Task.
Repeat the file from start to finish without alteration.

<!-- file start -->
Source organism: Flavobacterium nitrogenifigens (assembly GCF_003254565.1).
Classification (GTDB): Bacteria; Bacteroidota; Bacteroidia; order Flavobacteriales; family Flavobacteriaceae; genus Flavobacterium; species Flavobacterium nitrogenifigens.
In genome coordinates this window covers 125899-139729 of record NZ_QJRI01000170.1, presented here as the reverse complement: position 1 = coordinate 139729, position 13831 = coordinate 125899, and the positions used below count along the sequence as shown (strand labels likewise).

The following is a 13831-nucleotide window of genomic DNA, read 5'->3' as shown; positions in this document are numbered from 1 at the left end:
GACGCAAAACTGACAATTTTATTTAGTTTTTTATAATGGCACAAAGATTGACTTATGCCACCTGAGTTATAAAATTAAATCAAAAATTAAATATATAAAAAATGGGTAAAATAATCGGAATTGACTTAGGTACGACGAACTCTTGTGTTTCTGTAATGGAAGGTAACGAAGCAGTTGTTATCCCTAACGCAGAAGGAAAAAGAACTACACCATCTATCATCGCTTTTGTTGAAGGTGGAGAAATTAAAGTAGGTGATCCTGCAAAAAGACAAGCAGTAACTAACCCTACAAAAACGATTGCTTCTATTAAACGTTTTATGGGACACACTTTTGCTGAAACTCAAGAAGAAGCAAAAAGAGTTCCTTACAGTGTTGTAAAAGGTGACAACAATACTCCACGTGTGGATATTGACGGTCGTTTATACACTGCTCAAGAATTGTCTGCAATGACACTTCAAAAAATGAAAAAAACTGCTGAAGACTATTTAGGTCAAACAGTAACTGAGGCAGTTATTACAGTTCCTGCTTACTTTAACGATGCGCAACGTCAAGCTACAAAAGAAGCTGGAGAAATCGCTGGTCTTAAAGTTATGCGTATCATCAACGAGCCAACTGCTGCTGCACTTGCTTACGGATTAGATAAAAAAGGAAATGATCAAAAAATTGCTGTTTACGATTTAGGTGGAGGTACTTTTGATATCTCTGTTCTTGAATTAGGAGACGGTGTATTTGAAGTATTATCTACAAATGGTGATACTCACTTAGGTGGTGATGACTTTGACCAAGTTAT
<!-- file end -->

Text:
Source organism: Flavobacterium nitrogenifigens (assembly GCF_003254565.1).
Classification (GTDB): Bacteria; Bacteroidota; Bacteroidia; order Flavobacteriales; family Flavobacteriaceae; genus Flavobacterium; species Flavobacterium nitrogenifigens.
In genome coordinates this window covers 125899-139729 of record NZ_QJRI01000170.1, presented here as the reverse complement: position 1 = coordinate 139729, position 13831 = coordinate 125899, and the positions used below count along the sequence as shown (strand labels likewise).

The following is a 13831-nucleotide window of genomic DNA, read 5'->3' as shown; positions in this document are numbered from 1 at the left end:
GACGCAAAACTGACAATTTTATTTAGTTTTTTATAATGGCACAAAGATTGACTTATGCCACCTGAGTTATAAAATTAAATCAAAAATTAAATATATAAAAAATGGGTAAAATAATCGGAATTGACTTAGGTACGACGAACTCTTGTGTTTCTGTAATGGAAGGTAACGAAGCAGTTGTTATCCCTAACGCAGAAGGAAAAAGAACTACACCATCTATCATCGCTTTTGTTGAAGGTGGAGAAATTAAAGTAGGTGATCCTGCAAAAAGACAAGCAGTAACTAACCCTACAAAAACGATTGCTTCTATTAAACGTTTTATGGGACACACTTTTGCTGAAACTCAAGAAGAAGCAAAAAGAGTTCCTTACAGTGTTGTAAAAGGTGACAACAATACTCCACGTGTGGATATTGACGGTCGTTTATACACTGCTCAAGAATTGTCTGCAATGACACTTCAAAAAATGAAAAAAACTGCTGAAGACTATTTAGGTCAAACAGTAACTGAGGCAGTTATTACAGTTCCTGCTTACTTTAACGATGCGCAACGTCAAGCTACAAAAGAAGCTGGAGAAATCGCTGGTCTTAAAGTTATGCGTATCATCAACGAGCCAACTGCTGCTGCACTTGCTTACGGATTAGATAAAAAAGGAAATGATCAAAAAATTGCTGTTTACGATTTAGGTGGAGGTACTTTTGATATCTCTGTTCTTGAATTAGGAGACGGTGTATTTGAAGTATTATCTACAAATGGTGATACTCACTTAGGTGGTGATGACTTTGACCAAGTTAT